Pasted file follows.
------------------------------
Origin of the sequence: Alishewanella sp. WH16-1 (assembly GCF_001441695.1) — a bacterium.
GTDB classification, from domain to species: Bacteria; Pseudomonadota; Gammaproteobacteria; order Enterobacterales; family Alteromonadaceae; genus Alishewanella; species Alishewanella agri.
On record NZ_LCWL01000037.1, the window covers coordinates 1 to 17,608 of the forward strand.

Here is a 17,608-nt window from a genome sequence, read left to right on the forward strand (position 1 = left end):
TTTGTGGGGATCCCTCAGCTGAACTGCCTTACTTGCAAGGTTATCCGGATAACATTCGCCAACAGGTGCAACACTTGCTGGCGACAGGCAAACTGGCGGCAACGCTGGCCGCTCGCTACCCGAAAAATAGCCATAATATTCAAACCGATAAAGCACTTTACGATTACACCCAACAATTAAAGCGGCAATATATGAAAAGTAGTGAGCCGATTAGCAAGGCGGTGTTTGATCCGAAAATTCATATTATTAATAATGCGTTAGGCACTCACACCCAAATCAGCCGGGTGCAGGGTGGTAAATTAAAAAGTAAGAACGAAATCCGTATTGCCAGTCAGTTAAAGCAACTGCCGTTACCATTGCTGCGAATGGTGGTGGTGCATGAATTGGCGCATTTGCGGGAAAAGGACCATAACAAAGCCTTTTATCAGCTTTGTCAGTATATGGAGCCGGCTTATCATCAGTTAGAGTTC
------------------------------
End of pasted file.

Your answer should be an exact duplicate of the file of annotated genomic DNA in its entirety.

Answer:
Origin of the sequence: Alishewanella sp. WH16-1 (assembly GCF_001441695.1) — a bacterium.
GTDB classification, from domain to species: Bacteria; Pseudomonadota; Gammaproteobacteria; order Enterobacterales; family Alteromonadaceae; genus Alishewanella; species Alishewanella agri.
On record NZ_LCWL01000037.1, the window covers coordinates 1 to 17,608 of the forward strand.

Here is a 17,608-nt window from a genome sequence, read left to right on the forward strand (position 1 = left end):
TTTGTGGGGATCCCTCAGCTGAACTGCCTTACTTGCAAGGTTATCCGGATAACATTCGCCAACAGGTGCAACACTTGCTGGCGACAGGCAAACTGGCGGCAACGCTGGCCGCTCGCTACCCGAAAAATAGCCATAATATTCAAACCGATAAAGCACTTTACGATTACACCCAACAATTAAAGCGGCAATATATGAAAAGTAGTGAGCCGATTAGCAAGGCGGTGTTTGATCCGAAAATTCATATTATTAATAATGCGTTAGGCACTCACACCCAAATCAGCCGGGTGCAGGGTGGTAAATTAAAAAGTAAGAACGAAATCCGTATTGCCAGTCAGTTAAAGCAACTGCCGTTACCATTGCTGCGAATGGTGGTGGTGCATGAATTGGCGCATTTGCGGGAAAAGGACCATAACAAAGCCTTTTATCAGCTTTGTCAGTATATGGAGCCGGCTTATCATCAGTTAGAGTTC